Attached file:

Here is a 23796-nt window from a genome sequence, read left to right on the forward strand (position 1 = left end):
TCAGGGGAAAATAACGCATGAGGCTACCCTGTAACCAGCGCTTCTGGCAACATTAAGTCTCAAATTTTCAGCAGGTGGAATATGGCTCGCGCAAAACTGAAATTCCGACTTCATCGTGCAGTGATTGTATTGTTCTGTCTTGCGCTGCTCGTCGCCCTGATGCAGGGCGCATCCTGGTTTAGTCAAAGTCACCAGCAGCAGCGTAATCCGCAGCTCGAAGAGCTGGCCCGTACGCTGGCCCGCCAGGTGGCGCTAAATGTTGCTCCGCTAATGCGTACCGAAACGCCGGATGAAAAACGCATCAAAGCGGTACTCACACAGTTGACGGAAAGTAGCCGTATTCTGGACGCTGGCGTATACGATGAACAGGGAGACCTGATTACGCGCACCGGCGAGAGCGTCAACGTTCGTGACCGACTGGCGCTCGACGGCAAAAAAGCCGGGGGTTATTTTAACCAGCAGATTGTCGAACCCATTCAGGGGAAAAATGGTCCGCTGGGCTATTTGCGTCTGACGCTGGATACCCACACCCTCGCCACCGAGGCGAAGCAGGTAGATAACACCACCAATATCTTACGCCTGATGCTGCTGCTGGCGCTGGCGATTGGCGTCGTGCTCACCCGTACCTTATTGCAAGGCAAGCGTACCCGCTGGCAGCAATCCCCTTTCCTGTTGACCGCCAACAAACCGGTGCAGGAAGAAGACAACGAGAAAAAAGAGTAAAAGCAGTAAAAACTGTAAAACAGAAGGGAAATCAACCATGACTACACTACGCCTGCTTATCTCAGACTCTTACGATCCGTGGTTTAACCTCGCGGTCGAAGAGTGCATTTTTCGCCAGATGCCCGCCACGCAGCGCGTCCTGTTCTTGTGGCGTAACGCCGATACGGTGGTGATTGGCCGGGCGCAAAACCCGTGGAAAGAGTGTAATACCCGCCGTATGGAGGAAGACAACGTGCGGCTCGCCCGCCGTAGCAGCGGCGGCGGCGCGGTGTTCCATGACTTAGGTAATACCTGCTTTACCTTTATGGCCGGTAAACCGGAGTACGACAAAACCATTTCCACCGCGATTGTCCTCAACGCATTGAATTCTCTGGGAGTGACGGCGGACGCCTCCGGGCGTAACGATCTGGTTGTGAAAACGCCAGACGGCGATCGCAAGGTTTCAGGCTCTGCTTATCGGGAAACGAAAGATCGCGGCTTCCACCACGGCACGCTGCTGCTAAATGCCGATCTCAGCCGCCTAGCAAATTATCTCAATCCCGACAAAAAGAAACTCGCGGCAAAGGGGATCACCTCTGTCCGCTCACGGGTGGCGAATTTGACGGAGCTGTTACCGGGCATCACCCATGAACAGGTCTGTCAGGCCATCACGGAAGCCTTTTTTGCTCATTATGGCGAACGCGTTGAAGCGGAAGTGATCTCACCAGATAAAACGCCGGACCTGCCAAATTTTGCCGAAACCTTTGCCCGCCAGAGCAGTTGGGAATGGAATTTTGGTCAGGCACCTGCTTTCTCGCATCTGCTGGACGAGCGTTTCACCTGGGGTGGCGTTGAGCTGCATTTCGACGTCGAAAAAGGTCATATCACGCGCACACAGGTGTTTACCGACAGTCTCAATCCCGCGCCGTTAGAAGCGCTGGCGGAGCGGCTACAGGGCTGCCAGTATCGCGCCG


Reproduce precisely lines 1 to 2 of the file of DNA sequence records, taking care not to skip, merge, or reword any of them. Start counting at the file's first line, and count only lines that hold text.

Here is a 23796-nt window from a genome sequence, read left to right on the forward strand (position 1 = left end):
TCAGGGGAAAATAACGCATGAGGCTACCCTGTAACCAGCGCTTCTGGCAACATTAAGTCTCAAATTTTCAGCAGGTGGAATATGGCTCGCGCAAAACTGAAATTCCGACTTCATCGTGCAGTGATTGTATTGTTCTGTCTTGCGCTGCTCGTCGCCCTGATGCAGGGCGCATCCTGGTTTAGTCAAAGTCACCAGCAGCAGCGTAATCCGCAGCTCGAAGAGCTGGCCCGTACGCTGGCCCGCCAGGTGGCGCTAAATGTTGCTCCGCTAATGCGTACCGAAACGCCGGATGAAAAACGCATCAAAGCGGTACTCACACAGTTGACGGAAAGTAGCCGTATTCTGGACGCTGGCGTATACGATGAACAGGGAGACCTGATTACGCGCACCGGCGAGAGCGTCAACGTTCGTGACCGACTGGCGCTCGACGGCAAAAAAGCCGGGGGTTATTTTAACCAGCAGATTGTCGAACCCATTCAGGGGAAAAATGGTCCGCTGGGCTATTTGCGTCTGACGCTGGATACCCACACCCTCGCCACCGAGGCGAAGCAGGTAGATAACACCACCAATATCTTACGCCTGATGCTGCTGCTGGCGCTGGCGATTGGCGTCGTGCTCACCCGTACCTTATTGCAAGGCAAGCGTACCCGCTGGCAGCAATCCCCTTTCCTGTTGACCGCCAACAAACCGGTGCAGGAAGAAGACAACGAGAAAAAAGAGTAAAAGCAGTAAAAACTGTAAAACAGAAGGGAAATCAACCATGACTACACTACGCCTGCTTATCTCAGACTCTTACGATCCGTGGTTTAACCTCGCGGTCGAAGAGTGCATTTTTCGCCAGATGCCCGCCACGCAGCGCGTCCTGTTCTTGTGGCGTAACGCCGATACGGTGGTGATTGGCCGGGCGCAAAACCCGTGGAAAGAGTGTAATACCCGCCGTATGGAGGAAGACAACGTGCGGCTCGCCCGCCGTAGCAGCGGCGGCGGCGCGGTGTTCCATGACTTAGGTAATACCTGCTTTACCTTTATGGCCGGTAAACCGGAGTACGACAAAACCATTTCCACCGCGATTGTCCTCAACGCATTGAATTCTCTGGGAGTGACGGCGGACGCCTCCGGGCGTAACGATCTGGTTGTGAAAACGCCAGACGGCGATCGCAAGGTTTCAGGCTCTGCTTATCGGGAAACGAAAGATCGCGGCTTCCACCACGGCACGCTGCTGCTAAATGCCGATCTCAGCCGCCTAGCAAATTATCTCAATCCCGACAAAAAGAAACTCGCGGCAAAGGGGATCACCTCTGTCCGCTCACGGGTGGCGAATTTGACGGAGCTGTTACCGGGCATCACCCATGAACAGGTCTGTCAGGCCATCACGGAAGCCTTTTTTGCTCATTATGGCGAACGCGTTGAAGCGGAAGTGATCTCACCAGATAAAACGCCGGACCTGCCAAATTTTGCCGAAACCTTTGCCCGCCAGAGCAGTTGGGAATGGAATTTTGGTCAGGCACCTGCTTTCTCGCATCTGCTGGACGAGCGTTTCACCTGGGGTGGCGTTGAGCTGCATTTCGACGTCGAAAAAGGTCATATCACGCGCACACAGGTGTTTACCGACAGTCTCAATCCCGCGCCGTTAGAAGCGCTGGCGGAGCGGCTACAGGGCTGCCAGTATCGCGCCG